To prove his idea that there are many ways to lead a double life, each of his examples is unique. But, he says, all of them chose one of three paths to another life. They are:
- Parallel paths: These are the paths that are followed by people who give separate but equal treatment to both lives. These dualists don't give up their day jobs although they are drawn to another activity. People who pursued parallel paths include Wallace Stevens, a renowned American poet who made a living as a vice president at an insurance company. Similarly, Pulitzer Prize-winning composer Charles Ives kept his day job asan insurance salesman and executive. Although those who choose to follow parallel paths might sometimes hide their second lives with pseudonyms, they also understand the value of developing secondary interests.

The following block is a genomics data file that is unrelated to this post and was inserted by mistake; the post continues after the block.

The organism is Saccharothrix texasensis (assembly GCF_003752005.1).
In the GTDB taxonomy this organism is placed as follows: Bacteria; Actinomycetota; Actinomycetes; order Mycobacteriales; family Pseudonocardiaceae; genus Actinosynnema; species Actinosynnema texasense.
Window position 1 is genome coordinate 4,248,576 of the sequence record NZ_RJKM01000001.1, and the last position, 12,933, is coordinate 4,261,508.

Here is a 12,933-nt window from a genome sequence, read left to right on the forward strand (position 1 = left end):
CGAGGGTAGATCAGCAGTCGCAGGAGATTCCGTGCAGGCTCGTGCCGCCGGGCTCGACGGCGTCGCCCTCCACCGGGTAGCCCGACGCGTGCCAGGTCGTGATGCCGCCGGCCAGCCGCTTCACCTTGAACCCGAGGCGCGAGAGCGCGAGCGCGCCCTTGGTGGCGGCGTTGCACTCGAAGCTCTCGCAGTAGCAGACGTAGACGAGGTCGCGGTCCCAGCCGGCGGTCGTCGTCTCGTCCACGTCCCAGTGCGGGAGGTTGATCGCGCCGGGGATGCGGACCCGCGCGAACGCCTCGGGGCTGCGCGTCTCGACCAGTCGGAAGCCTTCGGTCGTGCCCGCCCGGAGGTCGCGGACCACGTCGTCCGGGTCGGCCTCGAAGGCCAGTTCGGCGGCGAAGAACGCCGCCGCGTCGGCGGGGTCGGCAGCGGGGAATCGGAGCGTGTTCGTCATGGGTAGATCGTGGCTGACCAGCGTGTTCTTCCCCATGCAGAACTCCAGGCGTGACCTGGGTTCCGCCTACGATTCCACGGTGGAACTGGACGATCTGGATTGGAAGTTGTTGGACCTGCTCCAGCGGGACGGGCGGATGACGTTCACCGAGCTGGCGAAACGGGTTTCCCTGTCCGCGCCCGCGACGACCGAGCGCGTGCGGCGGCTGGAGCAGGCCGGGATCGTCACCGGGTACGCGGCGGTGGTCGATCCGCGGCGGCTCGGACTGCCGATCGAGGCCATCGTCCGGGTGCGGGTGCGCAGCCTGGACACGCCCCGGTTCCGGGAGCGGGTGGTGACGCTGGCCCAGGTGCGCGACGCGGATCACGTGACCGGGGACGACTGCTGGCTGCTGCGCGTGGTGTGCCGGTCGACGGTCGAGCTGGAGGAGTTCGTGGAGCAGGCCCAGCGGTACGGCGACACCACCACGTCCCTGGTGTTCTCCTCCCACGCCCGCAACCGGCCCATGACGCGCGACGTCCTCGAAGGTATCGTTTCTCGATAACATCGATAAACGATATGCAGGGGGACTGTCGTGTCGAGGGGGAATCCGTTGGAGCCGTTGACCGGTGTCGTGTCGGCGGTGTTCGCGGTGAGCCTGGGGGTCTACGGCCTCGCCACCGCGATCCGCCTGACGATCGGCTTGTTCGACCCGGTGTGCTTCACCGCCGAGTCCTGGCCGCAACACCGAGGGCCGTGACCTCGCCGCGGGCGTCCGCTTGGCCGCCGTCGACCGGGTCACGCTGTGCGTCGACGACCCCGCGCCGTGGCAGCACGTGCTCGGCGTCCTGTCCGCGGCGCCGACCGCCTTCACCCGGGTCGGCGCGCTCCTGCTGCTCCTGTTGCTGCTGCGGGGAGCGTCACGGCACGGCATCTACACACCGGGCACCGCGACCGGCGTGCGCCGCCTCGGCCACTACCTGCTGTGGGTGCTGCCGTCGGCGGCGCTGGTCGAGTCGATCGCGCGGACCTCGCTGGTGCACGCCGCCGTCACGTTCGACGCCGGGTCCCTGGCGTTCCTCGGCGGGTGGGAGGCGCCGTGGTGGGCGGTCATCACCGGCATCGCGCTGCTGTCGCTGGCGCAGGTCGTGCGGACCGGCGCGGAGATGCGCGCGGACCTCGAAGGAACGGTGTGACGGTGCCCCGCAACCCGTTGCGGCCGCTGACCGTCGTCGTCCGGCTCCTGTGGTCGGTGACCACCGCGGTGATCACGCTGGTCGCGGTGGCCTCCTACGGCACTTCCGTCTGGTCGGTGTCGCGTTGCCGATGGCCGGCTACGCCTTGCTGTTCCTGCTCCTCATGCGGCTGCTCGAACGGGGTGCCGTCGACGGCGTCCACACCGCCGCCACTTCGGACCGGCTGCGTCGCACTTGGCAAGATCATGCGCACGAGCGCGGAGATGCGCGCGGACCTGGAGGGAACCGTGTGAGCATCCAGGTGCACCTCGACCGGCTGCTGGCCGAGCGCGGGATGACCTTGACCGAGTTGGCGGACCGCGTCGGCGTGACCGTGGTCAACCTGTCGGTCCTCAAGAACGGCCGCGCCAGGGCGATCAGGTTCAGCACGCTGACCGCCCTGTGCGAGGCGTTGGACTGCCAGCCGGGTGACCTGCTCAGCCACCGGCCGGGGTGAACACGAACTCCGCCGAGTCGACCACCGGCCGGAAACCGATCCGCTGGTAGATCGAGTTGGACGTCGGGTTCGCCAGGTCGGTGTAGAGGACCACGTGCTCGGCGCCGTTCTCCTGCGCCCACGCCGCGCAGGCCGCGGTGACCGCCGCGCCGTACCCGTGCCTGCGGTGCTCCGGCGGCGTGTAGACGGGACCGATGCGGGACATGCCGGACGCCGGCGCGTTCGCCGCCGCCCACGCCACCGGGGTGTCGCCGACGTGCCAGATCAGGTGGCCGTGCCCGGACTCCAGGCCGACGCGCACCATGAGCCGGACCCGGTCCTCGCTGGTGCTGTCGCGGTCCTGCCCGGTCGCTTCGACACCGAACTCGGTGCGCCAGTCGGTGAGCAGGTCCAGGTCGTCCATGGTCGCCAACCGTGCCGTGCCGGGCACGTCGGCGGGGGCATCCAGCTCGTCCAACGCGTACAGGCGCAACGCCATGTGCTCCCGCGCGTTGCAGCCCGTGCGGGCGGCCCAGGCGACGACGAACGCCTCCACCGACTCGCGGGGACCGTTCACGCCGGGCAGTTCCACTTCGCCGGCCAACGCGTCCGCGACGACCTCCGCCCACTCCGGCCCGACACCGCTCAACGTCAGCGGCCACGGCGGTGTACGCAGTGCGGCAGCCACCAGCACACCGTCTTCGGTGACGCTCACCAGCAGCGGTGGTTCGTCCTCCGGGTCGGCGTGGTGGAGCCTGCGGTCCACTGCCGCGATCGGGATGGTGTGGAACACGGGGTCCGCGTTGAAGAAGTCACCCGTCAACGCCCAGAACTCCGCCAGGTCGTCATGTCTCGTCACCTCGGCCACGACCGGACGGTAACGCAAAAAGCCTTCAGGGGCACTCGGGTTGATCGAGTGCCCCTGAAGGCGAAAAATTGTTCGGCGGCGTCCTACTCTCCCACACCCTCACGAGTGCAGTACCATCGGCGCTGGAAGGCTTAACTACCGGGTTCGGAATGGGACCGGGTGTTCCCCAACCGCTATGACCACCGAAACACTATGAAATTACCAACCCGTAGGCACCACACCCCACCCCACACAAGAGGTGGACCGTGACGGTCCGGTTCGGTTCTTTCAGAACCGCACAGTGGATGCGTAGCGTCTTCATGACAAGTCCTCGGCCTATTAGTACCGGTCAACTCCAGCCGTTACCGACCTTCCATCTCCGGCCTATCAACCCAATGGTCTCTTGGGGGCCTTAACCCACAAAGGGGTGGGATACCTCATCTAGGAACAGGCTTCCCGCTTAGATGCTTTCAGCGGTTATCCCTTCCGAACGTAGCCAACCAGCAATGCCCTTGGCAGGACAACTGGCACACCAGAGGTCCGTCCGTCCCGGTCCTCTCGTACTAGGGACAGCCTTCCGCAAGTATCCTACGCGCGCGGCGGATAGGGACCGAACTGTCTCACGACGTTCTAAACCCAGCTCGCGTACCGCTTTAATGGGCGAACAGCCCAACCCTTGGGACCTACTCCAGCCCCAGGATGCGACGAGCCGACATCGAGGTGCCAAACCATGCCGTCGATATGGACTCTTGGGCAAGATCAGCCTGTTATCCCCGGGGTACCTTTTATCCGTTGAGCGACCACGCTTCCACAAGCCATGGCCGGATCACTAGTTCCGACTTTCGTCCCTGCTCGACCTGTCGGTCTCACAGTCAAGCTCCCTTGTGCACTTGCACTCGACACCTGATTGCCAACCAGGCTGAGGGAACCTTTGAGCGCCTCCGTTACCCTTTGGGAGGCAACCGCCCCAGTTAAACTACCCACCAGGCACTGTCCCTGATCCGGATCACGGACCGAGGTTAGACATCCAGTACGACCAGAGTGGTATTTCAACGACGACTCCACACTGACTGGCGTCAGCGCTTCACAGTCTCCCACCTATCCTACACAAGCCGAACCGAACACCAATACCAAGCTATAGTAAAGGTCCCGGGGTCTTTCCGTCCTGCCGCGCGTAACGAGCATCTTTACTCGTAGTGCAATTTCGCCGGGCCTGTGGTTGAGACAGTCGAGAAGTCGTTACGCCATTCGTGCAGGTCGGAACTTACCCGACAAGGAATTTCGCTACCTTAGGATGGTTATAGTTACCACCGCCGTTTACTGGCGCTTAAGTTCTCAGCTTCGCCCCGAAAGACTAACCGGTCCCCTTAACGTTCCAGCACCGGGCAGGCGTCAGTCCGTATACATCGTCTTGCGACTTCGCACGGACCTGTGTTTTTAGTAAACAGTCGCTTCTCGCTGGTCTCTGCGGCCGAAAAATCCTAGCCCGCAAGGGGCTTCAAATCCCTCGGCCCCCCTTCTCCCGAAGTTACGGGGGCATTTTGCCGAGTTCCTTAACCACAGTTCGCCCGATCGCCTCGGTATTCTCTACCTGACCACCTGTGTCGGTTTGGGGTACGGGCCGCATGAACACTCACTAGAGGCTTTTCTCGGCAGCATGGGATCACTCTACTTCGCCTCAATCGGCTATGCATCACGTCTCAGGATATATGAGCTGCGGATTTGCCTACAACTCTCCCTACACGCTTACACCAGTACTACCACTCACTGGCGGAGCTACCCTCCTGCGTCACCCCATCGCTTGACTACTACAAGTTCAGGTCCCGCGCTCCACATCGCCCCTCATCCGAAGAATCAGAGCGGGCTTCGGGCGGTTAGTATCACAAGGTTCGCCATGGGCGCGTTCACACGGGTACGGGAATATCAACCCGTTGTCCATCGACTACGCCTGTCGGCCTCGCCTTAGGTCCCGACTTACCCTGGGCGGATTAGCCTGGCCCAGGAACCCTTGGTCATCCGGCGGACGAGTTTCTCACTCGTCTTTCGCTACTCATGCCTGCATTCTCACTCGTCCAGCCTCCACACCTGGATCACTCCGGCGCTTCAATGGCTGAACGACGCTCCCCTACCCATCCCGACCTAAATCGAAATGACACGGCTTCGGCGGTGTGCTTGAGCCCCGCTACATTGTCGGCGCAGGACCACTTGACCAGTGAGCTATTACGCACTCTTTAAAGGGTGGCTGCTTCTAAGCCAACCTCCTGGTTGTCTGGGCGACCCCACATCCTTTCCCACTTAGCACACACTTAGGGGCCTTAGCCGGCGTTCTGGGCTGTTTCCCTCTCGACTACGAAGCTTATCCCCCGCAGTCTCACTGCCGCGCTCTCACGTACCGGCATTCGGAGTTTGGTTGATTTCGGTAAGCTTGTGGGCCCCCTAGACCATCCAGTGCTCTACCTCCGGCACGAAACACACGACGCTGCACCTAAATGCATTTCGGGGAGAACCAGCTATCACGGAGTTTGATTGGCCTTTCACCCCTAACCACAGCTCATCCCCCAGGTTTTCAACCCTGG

- Convergent paths: Those on these tracks take part in activities that are mutually dependent and feed off each other. One example of a man who combines his two lives is Thomas Lynch, who is a small-town mortician who has written three collections of poems and two books of essays. His award-winning writing explores the relations between the "literary and mortuary arts." Lynch says, "Being a writer helps me be a better funeral director because it makes me think in language about what I do."
- Divergent paths: These routes are the roads taken by double lifers who eventually quit their day jobs. Michael Crichton is a perfect example of someone who graduated from Harvard as a medical physician, but abandoned the role for that of a prolific writer and film producer. Robin Cook is another example of a doctor who stopped practicing to become a popular writer. Heenan also provides a list of lawyers who have stopped practicing law to pursue writing on a larger scale. Each of these people chose a risky path to a new self, and he says that most of them are on a continuous quest for a personal makeover.
Keys to a Double Life